Researchers Adopt a New Perspective on Extended Reality
Graphics are giving way to a triumph of substance over style.
Imagery is yielding to meaning as extended reality heads down a new path of evolution. Where developers traditionally have concentrated on improving graphics to the point of realism, they now are shifting their focus to a different kind of realism that emphasizes meaning over appearance.
This approach is opening new doors for applications of extended reality, also known as XR. Uses such as automated driving, design for manufacturing, augmented reality and firefighting assistance already are growing in popularity and effectiveness, and varieties of those applications are on the horizon. In a few years, XR may be able to aid fighter pilots and the vision impaired.
William Bernstein, project leader, Extended Digital Thread Project, Systems Integration Division, National Institute of Standards and Technology (NIST), describes how functional realism already has supplanted photo realism as the most important goal of an XR application. He analogizes this comparison to a Hollywood movie that has striking computer-generated imagery dominating a thin plot versus a crudely drawn animated feature that goes deep into the human condition. XR is placing less emphasis on the superficial but spectacular graphics in favor of the animation with deeper meaning.
“Functional realism should be the goal of any [XR] researcher,” he declares.
Simply showing a realistic image does not go as far in exploiting the potential of XR. Instead, portraying the location and function of aspects or entities in a scene—“a functional characteristic of the scene,” Bernstein elaborates.
“We should test the limits of our own sensing capabilities, whether we’re able to sense something without seeing it … or even infer some sense capability,” he says. “We could do a lot in terms of extending our reality from just displays. We’re reaching a point where the quality of a display could be considered diminishing returns. There might be some other valuable assets to expand our horizons in the world of XR.”
That is apparent when XR is applied to critical or dangerous environments such as surgery or welding. Getting the function right is much more important than the photorealism, he says. For example, a study on XR-assisted surgery revealed that creating realistic-looking virtual body organs did not help as much as establishing the proper location for achieving tasks better for the surgeon. As obvious as this may seem, only recently has photorealism begun to take a back seat.
Another important trend, which goes into an entirely new area, involves extending human senses. One XR team has discovered vestigial structures in the back of cones in human retinas that serve an undiscovered role. While most people cannot see at a greater peripheral range than 105 degrees, preliminary tests have indicated that some people can detect objects far beyond that range. These vestigial structures in the eye cones are the source of this ability, and scientists are working to take advantage of these extended senses, Bernstein says.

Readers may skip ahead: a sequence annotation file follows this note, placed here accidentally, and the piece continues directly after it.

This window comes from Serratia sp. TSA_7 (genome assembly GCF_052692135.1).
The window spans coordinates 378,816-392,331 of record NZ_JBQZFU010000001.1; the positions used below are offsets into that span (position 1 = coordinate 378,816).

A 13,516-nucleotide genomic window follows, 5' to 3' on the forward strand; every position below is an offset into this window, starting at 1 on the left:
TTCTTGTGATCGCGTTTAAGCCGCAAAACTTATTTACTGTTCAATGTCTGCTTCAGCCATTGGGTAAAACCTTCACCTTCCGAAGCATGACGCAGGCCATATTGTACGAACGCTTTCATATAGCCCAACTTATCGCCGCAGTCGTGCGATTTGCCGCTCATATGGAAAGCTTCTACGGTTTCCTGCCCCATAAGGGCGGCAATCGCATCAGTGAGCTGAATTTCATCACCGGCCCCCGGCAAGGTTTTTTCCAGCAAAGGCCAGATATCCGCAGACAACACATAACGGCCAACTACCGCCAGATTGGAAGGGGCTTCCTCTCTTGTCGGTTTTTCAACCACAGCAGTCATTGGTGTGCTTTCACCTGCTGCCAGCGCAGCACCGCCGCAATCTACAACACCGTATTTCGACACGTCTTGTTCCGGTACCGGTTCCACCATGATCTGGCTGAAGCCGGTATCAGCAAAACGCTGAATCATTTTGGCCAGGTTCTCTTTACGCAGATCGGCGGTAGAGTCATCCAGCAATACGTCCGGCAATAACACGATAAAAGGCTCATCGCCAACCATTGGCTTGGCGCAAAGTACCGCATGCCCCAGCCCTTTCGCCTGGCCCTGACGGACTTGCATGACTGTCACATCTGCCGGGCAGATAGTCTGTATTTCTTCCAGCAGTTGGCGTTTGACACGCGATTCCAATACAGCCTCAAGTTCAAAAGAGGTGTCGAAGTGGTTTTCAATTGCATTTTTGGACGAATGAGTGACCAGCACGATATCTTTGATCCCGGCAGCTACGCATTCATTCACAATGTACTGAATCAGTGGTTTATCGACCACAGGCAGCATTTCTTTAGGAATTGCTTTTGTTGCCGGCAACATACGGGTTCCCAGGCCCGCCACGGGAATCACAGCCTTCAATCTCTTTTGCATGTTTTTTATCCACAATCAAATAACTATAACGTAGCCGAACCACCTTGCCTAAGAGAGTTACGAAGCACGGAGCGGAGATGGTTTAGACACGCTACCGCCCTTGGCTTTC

Technologies might mimic or complement these senses for people who have lost other mundane sensing functions, such as those suffering from impaired eyesight. Fighter pilots might have blinking lights in their headrests that would not distract them but guide them in their decision-making in air combat.
The path to these breakthroughs goes through near-term developments that will support future applications. Bernstein relates that some applications already have taken hold, such as autonomous driving vehicles and assisted driving.
The NIST XR Community of Interest (XRCOI) formerly was the NIST Virtual Reality (VR) COI as recently as 10 years ago. Bernstein relates that the COI was reinvigorated about two years ago and comprises like-minded NIST researchers using or leveraging XR technologies to solve specific use case or domain problems. He emphasizes that while some people focus on XR as a whole, most specialize in a particular domain.
These domains reside in focus areas in NIST, Bernstein explains. For XR, the focus cuts across four main application areas: human robotics interaction; smart manufacturing; public safety; and fire research. These have multiple subtopics, he says.
Some applications are at hand. For example, law enforcement attending to a car on the side of a road must engage in person-to-person conversation and then turn to a laptop affixed to the officer’s vehicle. Each of these interactions offers the potential for introducing errors into the incident. But in cases where a police officer simply exits his or her car and relies on a computer vision-equipped camera for collecting and relaying information about the other vehicle, the officer’s efficacy improves and threats to safety are reduced. By matching basic data with database information, an XR system can limit human error and improve the likelihood of a safe outcome, Bernstein says.
Another key area is firefighting. Augmented reality traditionally has been associated with location-based services because of the importance assigned to placing digital objects appropriately into a physical space, he allows. “Obviously, it makes it very difficult to properly place data in a building that’s burning and crumbling to the ground,” he points out. Researchers are exploring several approaches to solving that problem, although much work remains to be done.